Thanks for using your influence to help save the planet and inspiring celebs and us regular folks to do the same. With our powers combined, anything is possible.*


"The power is yours!" GIF from "Captain Planet."

*Except maybe getting you that Oscar. Sorry.

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Researchers at the Center for Countering Digital Hate, a not-for-profit non-governmental organization dedicated to disrupting online hate and misinformation, and the group Anti-Vax Watch performed an analysis of social media posts that included false claims about the COVID-19 vaccines between February 1 and March 16, 2021. Of the disinformation content posted or shared more than 800,000 times, nearly two-thirds could be traced back to just 12 individuals. On Facebook alone, 73% of the false vaccine claims originated from those 12 people.

Dubbed the "Disinformation Dozen," these 12 anti-vaxxers have an outsized influence on social media. According to the CCDH, anti-vaccine accounts have a reach of more than 59 million people. And most of them have been spreading disinformation with impunity.

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Photo by Daniel Schludi on Unsplash
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Meanwhile, outbreaks across South America, Africa, and Asia continued, as the highly contagious virus continued to kill three out of every 10 people who caught it, while leaving many survivors disfigured. It took a renewed commitment of resources from wealthy nations to fulfill the promise made in 1959.

Forty-one years later, although we face a different virus, the potential for vast destruction is just as great, and the challenges of funding, personnel and supply are still with us, along with last-mile distribution. Today, while 30% of the U.S. population is fully vaccinated, with numbers rising every day, there is an overwhelming gap between wealthy countries and the rest of the world. It's becoming evident that the impact on the countries getting left behind will eventually boomerang back to affect us all.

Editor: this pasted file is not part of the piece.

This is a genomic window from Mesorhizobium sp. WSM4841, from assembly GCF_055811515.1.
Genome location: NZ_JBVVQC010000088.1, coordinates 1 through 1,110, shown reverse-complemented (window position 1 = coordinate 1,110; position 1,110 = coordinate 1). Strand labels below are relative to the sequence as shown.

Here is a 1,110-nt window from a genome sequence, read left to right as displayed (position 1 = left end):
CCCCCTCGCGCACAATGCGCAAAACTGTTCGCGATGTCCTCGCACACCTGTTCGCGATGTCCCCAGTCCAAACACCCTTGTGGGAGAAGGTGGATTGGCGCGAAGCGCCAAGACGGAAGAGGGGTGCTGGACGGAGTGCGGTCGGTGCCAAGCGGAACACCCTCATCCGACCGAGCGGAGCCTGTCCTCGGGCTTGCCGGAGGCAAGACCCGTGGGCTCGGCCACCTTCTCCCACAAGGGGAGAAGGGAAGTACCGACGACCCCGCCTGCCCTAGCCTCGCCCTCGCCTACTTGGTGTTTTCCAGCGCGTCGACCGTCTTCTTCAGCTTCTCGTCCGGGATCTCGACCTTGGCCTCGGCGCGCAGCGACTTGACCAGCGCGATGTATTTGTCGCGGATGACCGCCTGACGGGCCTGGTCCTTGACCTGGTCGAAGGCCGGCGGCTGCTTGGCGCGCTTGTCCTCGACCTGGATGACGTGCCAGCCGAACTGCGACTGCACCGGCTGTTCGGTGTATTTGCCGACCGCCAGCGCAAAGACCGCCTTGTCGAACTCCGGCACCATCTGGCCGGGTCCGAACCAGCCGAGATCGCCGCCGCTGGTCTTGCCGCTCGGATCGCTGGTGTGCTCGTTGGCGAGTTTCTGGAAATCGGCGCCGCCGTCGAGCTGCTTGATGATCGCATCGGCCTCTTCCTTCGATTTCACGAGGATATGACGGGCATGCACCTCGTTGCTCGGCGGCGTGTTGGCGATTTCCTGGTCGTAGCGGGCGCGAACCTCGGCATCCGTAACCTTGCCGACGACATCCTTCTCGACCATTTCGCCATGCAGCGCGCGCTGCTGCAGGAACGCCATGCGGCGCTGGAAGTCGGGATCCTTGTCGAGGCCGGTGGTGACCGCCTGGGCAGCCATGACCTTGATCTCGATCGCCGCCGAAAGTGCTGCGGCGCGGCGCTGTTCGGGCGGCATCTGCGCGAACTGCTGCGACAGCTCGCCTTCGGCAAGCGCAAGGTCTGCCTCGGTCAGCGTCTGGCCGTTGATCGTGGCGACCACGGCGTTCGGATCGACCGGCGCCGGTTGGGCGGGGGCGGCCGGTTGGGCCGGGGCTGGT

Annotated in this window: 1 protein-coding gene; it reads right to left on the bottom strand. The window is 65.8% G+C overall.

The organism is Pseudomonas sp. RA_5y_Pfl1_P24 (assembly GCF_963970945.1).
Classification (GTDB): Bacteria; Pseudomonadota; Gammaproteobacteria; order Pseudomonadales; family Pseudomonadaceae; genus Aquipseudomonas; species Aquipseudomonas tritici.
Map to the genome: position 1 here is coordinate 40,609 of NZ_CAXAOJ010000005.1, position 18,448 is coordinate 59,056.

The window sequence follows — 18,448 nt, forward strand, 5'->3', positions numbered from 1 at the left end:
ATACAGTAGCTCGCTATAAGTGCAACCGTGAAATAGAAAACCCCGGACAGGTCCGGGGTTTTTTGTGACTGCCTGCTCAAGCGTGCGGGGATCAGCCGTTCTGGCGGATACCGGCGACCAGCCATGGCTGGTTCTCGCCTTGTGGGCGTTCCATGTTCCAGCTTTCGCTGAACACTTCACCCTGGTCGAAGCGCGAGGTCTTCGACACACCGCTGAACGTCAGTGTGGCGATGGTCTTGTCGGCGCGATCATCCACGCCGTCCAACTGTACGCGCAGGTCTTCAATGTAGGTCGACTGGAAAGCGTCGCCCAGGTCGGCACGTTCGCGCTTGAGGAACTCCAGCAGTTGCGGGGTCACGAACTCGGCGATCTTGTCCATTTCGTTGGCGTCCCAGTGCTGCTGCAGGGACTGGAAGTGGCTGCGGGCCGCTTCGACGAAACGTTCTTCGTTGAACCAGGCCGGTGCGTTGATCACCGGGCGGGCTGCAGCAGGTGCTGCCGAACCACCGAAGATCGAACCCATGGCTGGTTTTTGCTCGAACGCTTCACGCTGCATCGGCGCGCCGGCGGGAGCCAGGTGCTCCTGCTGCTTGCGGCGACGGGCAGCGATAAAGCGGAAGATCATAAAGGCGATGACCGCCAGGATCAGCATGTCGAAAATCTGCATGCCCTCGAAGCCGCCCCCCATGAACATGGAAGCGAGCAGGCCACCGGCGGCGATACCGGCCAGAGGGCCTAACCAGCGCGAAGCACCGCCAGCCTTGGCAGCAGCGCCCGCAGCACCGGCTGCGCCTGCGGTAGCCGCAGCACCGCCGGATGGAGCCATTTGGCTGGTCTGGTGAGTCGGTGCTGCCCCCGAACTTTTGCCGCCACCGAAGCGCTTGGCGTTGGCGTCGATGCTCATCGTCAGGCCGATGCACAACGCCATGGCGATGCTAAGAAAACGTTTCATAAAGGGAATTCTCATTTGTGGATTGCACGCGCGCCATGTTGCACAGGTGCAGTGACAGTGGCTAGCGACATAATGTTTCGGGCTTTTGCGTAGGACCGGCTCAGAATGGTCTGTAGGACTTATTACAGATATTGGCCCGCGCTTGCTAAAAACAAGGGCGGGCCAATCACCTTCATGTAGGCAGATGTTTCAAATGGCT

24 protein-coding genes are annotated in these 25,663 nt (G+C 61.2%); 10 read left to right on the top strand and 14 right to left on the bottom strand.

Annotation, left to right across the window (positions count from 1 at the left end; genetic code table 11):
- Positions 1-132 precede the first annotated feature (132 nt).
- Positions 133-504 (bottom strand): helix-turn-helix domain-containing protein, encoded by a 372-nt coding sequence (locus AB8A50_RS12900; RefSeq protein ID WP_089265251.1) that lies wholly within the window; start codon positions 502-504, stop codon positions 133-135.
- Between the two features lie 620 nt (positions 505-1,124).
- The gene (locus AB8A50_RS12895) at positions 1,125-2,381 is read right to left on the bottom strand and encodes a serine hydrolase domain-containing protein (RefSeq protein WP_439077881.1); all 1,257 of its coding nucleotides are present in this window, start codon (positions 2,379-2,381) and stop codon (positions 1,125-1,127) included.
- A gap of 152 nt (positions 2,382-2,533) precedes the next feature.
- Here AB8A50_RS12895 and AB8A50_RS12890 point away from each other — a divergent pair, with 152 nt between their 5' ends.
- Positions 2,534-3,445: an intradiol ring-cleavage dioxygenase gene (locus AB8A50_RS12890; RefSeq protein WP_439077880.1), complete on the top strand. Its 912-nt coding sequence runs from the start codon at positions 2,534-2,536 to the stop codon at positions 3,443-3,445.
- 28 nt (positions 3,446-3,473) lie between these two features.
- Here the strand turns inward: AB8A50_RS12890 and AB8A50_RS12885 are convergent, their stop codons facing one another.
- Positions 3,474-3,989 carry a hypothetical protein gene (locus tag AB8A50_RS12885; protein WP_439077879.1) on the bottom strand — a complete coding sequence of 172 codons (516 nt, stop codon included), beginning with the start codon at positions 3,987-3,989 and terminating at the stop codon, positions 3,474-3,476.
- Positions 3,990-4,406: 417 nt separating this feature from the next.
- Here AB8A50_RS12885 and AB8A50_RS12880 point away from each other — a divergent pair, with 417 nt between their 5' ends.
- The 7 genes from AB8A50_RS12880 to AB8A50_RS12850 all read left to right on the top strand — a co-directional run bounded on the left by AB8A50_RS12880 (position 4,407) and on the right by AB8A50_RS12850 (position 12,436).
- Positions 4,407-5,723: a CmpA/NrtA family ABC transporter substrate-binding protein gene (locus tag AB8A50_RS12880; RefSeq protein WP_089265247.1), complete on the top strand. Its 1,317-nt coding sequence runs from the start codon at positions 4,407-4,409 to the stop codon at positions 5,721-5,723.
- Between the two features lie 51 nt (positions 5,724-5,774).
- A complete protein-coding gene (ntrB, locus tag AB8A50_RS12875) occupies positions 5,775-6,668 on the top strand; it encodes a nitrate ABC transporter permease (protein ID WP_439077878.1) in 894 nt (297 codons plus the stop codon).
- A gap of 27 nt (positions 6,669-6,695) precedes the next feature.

Photo by ismail mohamed - SoviLe on Unsplash

The international nonprofit CARE recently released a policy paper that lays out the case for U.S. investment in a worldwide vaccination campaign. Founded 75 years ago, CARE works in over 100 countries and reaches more than 90 million people around the world through multiple humanitarian aid programs. Of note is the organization's worldwide reputation for its unshakeable commitment to the dignity of people; they're known for working hand-in-hand with communities and hold themselves to a high standard of accountability.

"As we enter into our second year of living with COVID-19, it has become painfully clear that the safety of any person depends on the global community's ability to protect every person," says Michelle Nunn, CARE USA's president and CEO. "While wealthy nations have begun inoculating their populations, new devastatingly lethal variants of the virus continue to emerge in countries like India, South Africa and Brazil. If vaccinations don't effectively reach lower-income countries now, the long-term impact of COVID-19 will be catastrophic."